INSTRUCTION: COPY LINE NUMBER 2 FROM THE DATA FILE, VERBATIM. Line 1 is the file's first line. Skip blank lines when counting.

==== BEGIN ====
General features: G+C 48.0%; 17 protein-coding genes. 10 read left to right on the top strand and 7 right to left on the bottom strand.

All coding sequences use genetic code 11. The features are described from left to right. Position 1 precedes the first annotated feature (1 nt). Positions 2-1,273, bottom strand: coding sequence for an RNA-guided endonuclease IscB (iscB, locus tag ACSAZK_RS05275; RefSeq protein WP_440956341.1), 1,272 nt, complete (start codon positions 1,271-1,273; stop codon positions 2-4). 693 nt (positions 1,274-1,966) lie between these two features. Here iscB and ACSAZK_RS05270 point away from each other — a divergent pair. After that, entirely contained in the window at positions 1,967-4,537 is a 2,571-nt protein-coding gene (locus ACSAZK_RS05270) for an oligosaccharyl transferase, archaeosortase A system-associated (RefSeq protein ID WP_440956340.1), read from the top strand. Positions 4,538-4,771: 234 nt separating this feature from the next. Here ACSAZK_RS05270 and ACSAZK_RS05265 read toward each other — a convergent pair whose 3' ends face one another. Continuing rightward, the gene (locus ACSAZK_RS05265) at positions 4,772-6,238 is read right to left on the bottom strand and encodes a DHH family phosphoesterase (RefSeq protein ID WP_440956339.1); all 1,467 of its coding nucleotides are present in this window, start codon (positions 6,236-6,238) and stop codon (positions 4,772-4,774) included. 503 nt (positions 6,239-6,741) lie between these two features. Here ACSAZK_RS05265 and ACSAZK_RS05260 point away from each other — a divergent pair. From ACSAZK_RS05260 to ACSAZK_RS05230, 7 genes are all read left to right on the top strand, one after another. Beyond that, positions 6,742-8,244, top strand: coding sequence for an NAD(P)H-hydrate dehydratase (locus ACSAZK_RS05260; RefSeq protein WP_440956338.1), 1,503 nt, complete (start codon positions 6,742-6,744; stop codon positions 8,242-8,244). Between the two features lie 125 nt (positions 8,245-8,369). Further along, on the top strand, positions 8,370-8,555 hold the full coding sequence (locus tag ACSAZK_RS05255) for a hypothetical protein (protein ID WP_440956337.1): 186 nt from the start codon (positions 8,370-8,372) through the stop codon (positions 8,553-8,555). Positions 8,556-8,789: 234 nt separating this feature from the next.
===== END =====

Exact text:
All coding sequences use genetic code 11. The features are described from left to right. Position 1 precedes the first annotated feature (1 nt). Positions 2-1,273, bottom strand: coding sequence for an RNA-guided endonuclease IscB (iscB, locus tag ACSAZK_RS05275; RefSeq protein WP_440956341.1), 1,272 nt, complete (start codon positions 1,271-1,273; stop codon positions 2-4). 693 nt (positions 1,274-1,966) lie between these two features. Here iscB and ACSAZK_RS05270 point away from each other — a divergent pair. After that, entirely contained in the window at positions 1,967-4,537 is a 2,571-nt protein-coding gene (locus ACSAZK_RS05270) for an oligosaccharyl transferase, archaeosortase A system-associated (RefSeq protein ID WP_440956340.1), read from the top strand. Positions 4,538-4,771: 234 nt separating this feature from the next. Here ACSAZK_RS05270 and ACSAZK_RS05265 read toward each other — a convergent pair whose 3' ends face one another. Continuing rightward, the gene (locus ACSAZK_RS05265) at positions 4,772-6,238 is read right to left on the bottom strand and encodes a DHH family phosphoesterase (RefSeq protein ID WP_440956339.1); all 1,467 of its coding nucleotides are present in this window, start codon (positions 6,236-6,238) and stop codon (positions 4,772-4,774) included. 503 nt (positions 6,239-6,741) lie between these two features. Here ACSAZK_RS05265 and ACSAZK_RS05260 point away from each other — a divergent pair. From ACSAZK_RS05260 to ACSAZK_RS05230, 7 genes are all read left to right on the top strand, one after another. Beyond that, positions 6,742-8,244, top strand: coding sequence for an NAD(P)H-hydrate dehydratase (locus ACSAZK_RS05260; RefSeq protein WP_440956338.1), 1,503 nt, complete (start codon positions 6,742-6,744; stop codon positions 8,242-8,244). Between the two features lie 125 nt (positions 8,245-8,369). Further along, on the top strand, positions 8,370-8,555 hold the full coding sequence (locus tag ACSAZK_RS05255) for a hypothetical protein (protein ID WP_440956337.1): 186 nt from the start codon (positions 8,370-8,372) through the stop codon (positions 8,553-8,555). Positions 8,556-8,789: 234 nt separating this feature from the next.